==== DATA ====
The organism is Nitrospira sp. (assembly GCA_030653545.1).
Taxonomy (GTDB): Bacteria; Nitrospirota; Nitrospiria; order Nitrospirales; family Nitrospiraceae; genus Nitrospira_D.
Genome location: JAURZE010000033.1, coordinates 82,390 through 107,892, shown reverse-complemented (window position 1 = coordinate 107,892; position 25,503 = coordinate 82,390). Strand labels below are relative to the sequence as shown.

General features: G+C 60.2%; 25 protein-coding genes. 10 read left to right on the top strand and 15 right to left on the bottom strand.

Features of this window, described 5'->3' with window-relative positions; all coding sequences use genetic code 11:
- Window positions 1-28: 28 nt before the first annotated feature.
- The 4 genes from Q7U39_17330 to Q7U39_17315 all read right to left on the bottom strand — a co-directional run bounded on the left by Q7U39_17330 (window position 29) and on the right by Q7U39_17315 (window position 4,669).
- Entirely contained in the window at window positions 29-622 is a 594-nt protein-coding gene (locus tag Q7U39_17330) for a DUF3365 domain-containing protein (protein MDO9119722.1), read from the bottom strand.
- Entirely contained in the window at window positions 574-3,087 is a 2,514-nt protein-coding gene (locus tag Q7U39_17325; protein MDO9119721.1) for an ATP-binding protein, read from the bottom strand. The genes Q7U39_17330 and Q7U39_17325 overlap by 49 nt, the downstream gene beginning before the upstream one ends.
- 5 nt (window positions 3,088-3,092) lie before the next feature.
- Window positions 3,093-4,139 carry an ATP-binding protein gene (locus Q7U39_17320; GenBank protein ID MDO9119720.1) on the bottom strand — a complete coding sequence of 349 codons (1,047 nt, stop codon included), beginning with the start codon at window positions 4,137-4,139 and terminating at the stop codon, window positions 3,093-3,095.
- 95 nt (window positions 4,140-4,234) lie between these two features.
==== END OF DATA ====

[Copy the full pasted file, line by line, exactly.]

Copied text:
The organism is Nitrospira sp. (assembly GCA_030653545.1).
Taxonomy (GTDB): Bacteria; Nitrospirota; Nitrospiria; order Nitrospirales; family Nitrospiraceae; genus Nitrospira_D.
Genome location: JAURZE010000033.1, coordinates 82,390 through 107,892, shown reverse-complemented (window position 1 = coordinate 107,892; position 25,503 = coordinate 82,390). Strand labels below are relative to the sequence as shown.

General features: G+C 60.2%; 25 protein-coding genes. 10 read left to right on the top strand and 15 right to left on the bottom strand.

Features of this window, described 5'->3' with window-relative positions; all coding sequences use genetic code 11:
- Window positions 1-28: 28 nt before the first annotated feature.
- The 4 genes from Q7U39_17330 to Q7U39_17315 all read right to left on the bottom strand — a co-directional run bounded on the left by Q7U39_17330 (window position 29) and on the right by Q7U39_17315 (window position 4,669).
- Entirely contained in the window at window positions 29-622 is a 594-nt protein-coding gene (locus tag Q7U39_17330) for a DUF3365 domain-containing protein (protein MDO9119722.1), read from the bottom strand.
- Entirely contained in the window at window positions 574-3,087 is a 2,514-nt protein-coding gene (locus tag Q7U39_17325; protein MDO9119721.1) for an ATP-binding protein, read from the bottom strand. The genes Q7U39_17330 and Q7U39_17325 overlap by 49 nt, the downstream gene beginning before the upstream one ends.
- 5 nt (window positions 3,088-3,092) lie before the next feature.
- Window positions 3,093-4,139 carry an ATP-binding protein gene (locus Q7U39_17320; GenBank protein ID MDO9119720.1) on the bottom strand — a complete coding sequence of 349 codons (1,047 nt, stop codon included), beginning with the start codon at window positions 4,137-4,139 and terminating at the stop codon, window positions 3,093-3,095.
- 95 nt (window positions 4,140-4,234) lie between these two features.